Guidance for comparing courses
Discover Uni lets you compare official data from the UK higher education courses you are interested in, so that you can make an informed decision about choosing the best option for you.
Once you have searched for and saved your courses on Discover Uni, you will be able to compare them using the course comparison tool. The tool allows you to compare the information of up to seven courses at a time.
This guide will help you compare courses using the data we provide as part of your research and decision making. It covers some important things you need to consider:
- The course data presents a snapshot at a point in time, your experience may be different.
- Students surveyed will have had much of their time at university affected by lockdowns and other restrictions on student life due to the Covid-19 pandemic.
- It is important to take time to understand the course, or subject area data and how it fits alongside the other information available about the courses and universities or colleges you are interested in. Such as the modules and options offered by different courses and which appeal to you.
Read on for our guidance on how to ensure you get the best out of our comparison tool. You can also take a look at our video to see how our new course comparison tool works.
To get started, here are our top tips:
- Some data is specifically for that course, while other data is for that and other similar courses in the same subject area and institution, which will still give a good indication of students' views.
- Surveys reflect a point in time. It is possible that some students would respond differently on a different day. It can provide a useful part of the picture, but not the whole. You should treat the information presented as a useful guide, but your experience and/ or requirements may differ from previous students.
- Try to bear in mind when comparing courses whether the data you are looking at is from one or two years. Data over two years means it is from a greater number of students, but it is also from students from different year groups.
- Every cohort of students recruited to a course is different, and this can influence the survey data. There can be lots of reasons for an individual having a particular view and it may not be based on criteria that matter to everyone.
- Take time to understand the course data and how it fits alongside the other information available about the courses and universities or colleges you are interested in.
- Treat the information presented as a useful guide, but remember - your experience and requirements may differ from previous students.
When comparing two or more courses, there are some key questions you can ask yourself about the data:
Is the data I am looking at for a course or a subject?
There are two main levels of data on Discover Uni: course level data and subject level data.
- Wherever possible we always try to show data for the specific courses you are comparing. Our policy is to publish data based on at least 10 students and, in the case of survey data, from at least half of the students on a course. When this is not possible for a specific course, for example, if there aren’t enough students on a Spanish course, we’ll show you the results for all the students who are studying languages at that institution instead. We always carefully label the data to make sure you can tell when we are showing subject area data rather than course data.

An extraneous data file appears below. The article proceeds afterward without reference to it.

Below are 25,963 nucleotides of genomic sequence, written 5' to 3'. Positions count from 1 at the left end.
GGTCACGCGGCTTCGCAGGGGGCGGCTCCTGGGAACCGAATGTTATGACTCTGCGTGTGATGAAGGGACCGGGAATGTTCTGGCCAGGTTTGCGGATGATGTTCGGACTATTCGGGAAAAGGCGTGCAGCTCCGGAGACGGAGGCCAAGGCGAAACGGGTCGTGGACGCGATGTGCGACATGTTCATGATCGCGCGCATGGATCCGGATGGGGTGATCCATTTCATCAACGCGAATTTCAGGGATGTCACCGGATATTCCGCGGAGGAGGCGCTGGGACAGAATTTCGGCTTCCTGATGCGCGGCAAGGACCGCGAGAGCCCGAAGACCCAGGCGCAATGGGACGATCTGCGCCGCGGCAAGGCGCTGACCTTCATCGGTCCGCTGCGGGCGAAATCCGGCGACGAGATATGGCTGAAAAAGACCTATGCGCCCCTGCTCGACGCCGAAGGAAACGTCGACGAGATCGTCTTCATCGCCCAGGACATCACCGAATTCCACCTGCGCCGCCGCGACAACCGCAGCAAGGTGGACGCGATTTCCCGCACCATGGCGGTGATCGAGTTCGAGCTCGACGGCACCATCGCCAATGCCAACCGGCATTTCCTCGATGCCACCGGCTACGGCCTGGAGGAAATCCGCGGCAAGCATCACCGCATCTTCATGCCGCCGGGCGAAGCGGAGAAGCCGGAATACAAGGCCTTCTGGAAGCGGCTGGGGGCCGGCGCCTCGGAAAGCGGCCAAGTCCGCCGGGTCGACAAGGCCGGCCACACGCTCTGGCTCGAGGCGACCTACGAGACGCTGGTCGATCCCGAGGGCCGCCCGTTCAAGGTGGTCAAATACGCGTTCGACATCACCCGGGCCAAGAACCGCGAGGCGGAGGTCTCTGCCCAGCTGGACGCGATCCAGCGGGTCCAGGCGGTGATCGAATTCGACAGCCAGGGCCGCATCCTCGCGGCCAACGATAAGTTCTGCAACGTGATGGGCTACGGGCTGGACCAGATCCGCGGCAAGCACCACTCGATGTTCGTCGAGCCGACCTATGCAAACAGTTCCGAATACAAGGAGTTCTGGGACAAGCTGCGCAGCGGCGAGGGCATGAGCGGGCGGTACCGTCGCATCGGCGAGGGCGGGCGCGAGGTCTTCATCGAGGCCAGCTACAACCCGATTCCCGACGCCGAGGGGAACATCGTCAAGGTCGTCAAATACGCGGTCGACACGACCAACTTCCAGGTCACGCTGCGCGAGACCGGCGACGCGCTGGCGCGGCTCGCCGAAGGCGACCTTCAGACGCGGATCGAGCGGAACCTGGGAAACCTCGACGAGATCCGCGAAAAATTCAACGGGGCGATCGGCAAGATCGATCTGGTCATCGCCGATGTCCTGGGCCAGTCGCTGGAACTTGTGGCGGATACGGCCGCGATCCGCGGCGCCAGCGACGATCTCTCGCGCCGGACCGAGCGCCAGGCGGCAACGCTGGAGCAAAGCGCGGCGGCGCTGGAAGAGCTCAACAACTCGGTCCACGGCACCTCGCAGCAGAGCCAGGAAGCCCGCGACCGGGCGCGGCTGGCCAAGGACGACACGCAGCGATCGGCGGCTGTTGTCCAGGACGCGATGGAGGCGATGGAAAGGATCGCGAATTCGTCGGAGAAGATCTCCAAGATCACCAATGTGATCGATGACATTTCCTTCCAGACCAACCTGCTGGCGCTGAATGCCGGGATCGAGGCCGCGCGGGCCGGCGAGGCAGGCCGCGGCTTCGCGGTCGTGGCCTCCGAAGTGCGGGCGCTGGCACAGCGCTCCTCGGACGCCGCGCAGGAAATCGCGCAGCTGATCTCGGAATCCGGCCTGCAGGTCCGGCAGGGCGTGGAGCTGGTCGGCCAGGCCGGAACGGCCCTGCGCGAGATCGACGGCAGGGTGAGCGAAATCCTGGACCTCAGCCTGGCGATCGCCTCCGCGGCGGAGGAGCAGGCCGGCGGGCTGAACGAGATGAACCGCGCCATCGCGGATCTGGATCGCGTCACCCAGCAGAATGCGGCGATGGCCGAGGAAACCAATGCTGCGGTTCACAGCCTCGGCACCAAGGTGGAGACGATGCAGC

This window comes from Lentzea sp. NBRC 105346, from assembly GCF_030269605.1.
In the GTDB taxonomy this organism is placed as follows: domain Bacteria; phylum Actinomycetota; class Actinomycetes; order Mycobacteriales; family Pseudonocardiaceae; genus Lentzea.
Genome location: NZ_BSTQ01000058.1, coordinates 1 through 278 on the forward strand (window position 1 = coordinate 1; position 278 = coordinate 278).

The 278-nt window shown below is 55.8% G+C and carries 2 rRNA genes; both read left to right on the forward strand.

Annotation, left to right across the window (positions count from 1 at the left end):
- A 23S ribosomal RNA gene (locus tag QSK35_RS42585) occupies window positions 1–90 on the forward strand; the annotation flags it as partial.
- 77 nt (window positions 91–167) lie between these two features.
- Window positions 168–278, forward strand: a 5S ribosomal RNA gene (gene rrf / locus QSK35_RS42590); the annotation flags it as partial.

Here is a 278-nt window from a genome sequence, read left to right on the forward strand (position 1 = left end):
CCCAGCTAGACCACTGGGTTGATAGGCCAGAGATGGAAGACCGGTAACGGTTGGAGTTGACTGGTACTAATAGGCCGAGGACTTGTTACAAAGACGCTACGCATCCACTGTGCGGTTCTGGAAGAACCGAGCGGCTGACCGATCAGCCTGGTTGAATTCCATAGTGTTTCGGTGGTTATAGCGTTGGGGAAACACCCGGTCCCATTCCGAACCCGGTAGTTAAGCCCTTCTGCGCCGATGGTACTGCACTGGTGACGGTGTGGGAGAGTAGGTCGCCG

- TIP: Some data is specifically for that course, while some data is for that and other similar courses in the same subject area which will still give a good indication of students’ views. Data over two years means it is from a greater number of students, but it is also from students in different year groups.
What year, or years, does the data relate to?
- The data you will see is from one or from two cohorts of students, which means some data may be for a single year group of students or be data from two year groups of students. This will always be clear from the way the data is labelled. We show data for two years when there are not enough students in one year of data for us to publish it.
The National Student Survey results we are displaying is only from one year. This data is from the most recent student survey. We are only using the data from the one year of this survey because it avoids you seeing data for one year for some courses and comparing it with data for two years for other courses. This may unfairly disadvantage courses affected by the pandemic.
Our Earnings, Employment and Graduate Perceptions data is taken from the most recent graduate survey. We aim to publish data from only one year, but we may combine data from the previous survey when there are not enough students in one year of data for us to publish it. This will always be clearly labelled where the data is displayed.
The ‘Entry information’ and ‘After 1 year’ data we show is either taken from one academic year or combined over two years. This will always be clearly labelled where the data is displayed. We show data for two years when there are not enough students in one year of data for us to publish it.
- TIP: Try to bear in mind when comparing courses whether all the data you are comparing is from one year or for two years. Data over two years means it is from a greater number of students, but it is also from students in different year groups.